“Vegas was a pretty good team,” he said, with a lot of money, high speed and good tactics. “We learned a lot fromthose guys.” WhileWalsh said a team out of Kansas City made an impression on him. “(It was) just a solid group of guys,” he said of the teamthat teaches SWAT tactics.

“Everyone has something to contribute,” Walsh said, not just this one team but other officers and other teams.

“You pick it up anywhere,” Kranz said, adding, “It’s very forward thinking of this agency to bring people in from the outside to teach them.”

And Sublette County has made its own impression on the two as well.

“It’s beautiful out here,” Kranz said. “I’ve never seen anything like this before in my life.”

ForWalsh, “Seeing all the wildlife running around here ... I’ve never seen it so ... visible.”

What impresses them of the local 10-member SCTT is, “the attentiveness of these officers,”Walsh said.

“Most definitely,” Kranz added.

“This is a very dedicated group of officers that operate in this county,” Walsh said. “Just very professional.”

Kranz said with long hours and a lot of effort over the past week, “these guys have been just outstanding.”

“This training ...ties everything together,” Ketterhagen said, “And we’ll expose the team members ... to prepare them for anything that would happen in our community, we would be able to address it.”

The most challenging part of the five days of exercise is the mental part of it, Ketterhagen said.

“It’s so precise,” he said, adding that the operators are under an enormous amount of stress and they have to make decisions under that stress.

“Our goal always is to bring the person out in a safe manner and nobody gets hurt,” he said.

In a hostage situation, there are negotiators who go in and talk, and they have time. “In cases of an active shooter, you don’t have that kind of time,” Ketterhagen said. “You do whatever it takes to neutralize that subject.”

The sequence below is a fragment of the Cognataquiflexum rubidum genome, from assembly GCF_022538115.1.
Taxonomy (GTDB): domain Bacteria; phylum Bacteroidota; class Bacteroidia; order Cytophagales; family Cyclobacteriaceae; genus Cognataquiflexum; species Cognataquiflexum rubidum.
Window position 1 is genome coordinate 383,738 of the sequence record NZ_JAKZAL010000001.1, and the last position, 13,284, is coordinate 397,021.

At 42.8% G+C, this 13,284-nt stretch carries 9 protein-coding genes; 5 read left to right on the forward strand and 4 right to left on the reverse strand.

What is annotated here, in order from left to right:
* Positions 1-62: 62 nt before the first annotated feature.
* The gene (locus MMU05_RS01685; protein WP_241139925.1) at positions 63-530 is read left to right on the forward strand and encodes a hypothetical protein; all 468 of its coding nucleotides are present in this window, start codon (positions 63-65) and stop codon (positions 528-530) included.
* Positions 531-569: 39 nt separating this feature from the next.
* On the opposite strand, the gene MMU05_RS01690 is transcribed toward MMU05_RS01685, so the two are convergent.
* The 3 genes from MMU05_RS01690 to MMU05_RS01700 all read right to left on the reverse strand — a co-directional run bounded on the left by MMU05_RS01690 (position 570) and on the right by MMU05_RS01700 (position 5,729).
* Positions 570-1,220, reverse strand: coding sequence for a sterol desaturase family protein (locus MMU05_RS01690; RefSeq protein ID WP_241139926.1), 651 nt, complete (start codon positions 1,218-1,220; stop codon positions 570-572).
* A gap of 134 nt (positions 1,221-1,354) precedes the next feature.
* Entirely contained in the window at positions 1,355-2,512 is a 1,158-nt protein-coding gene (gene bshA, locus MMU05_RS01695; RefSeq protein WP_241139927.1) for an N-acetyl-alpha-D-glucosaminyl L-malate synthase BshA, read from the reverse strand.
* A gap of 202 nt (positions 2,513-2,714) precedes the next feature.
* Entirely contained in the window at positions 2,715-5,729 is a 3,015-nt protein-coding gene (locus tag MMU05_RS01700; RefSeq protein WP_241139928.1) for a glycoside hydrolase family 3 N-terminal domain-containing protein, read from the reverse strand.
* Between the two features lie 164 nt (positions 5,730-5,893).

Ketterhagen said his kids go to the same school as the rest of the children in the community.

“I feel good knowing that we have this here,” he said. And if there ever were an active shooter in Sublette County, “we’re going to be ready to take immediate actions.”

Along with the training, the new unit has also acquired equipment as well, including a jump van, chemical munitions, shields, ballistic helmet, entry tools and uniforms.

As for weapons, “everybody has an assault rifle,” Ketterhagen said. “We have additional equipment on our assault rifles.”

But having the weapon doesn’t mean that anyone wants to use it. “Nobody on this team wants to shoot anybody,” Ketterhagen said. “You’d be more guilty by not having it ready ... It’s better to be prepared and have anything ready to address an active shooter than not have it at all.”

The training for the operators includes going in when you have to.

“We train (with the idea)... should you be at that school and there’s an act shooter there, you’re going in ... The community’s children, my children, your children ... are in that school. We’ve got the training, we’ve got the equipment ... Every second you wait outside, somebody’s child could get killed ... You’ve got to go in ... go into the school and address what you have to address.”

The nearly 40 hours of training in basic SWAT concepts last week tie in numerous possible situations for the team or individual operators to address.

“I would think that people want to know that Sublette County has the resources to deal with any situation,” Ketterhagen said. “It’s almost like a necessary evil.”

He said failure to be prepared for something can be the worst scenario.

“It costs money,” he said of the training, “but you need to be prepared and have the resource there.

“It’s something that has to be done in today’s society ... It’s for the community ... for the citizen’s ... for their safety.”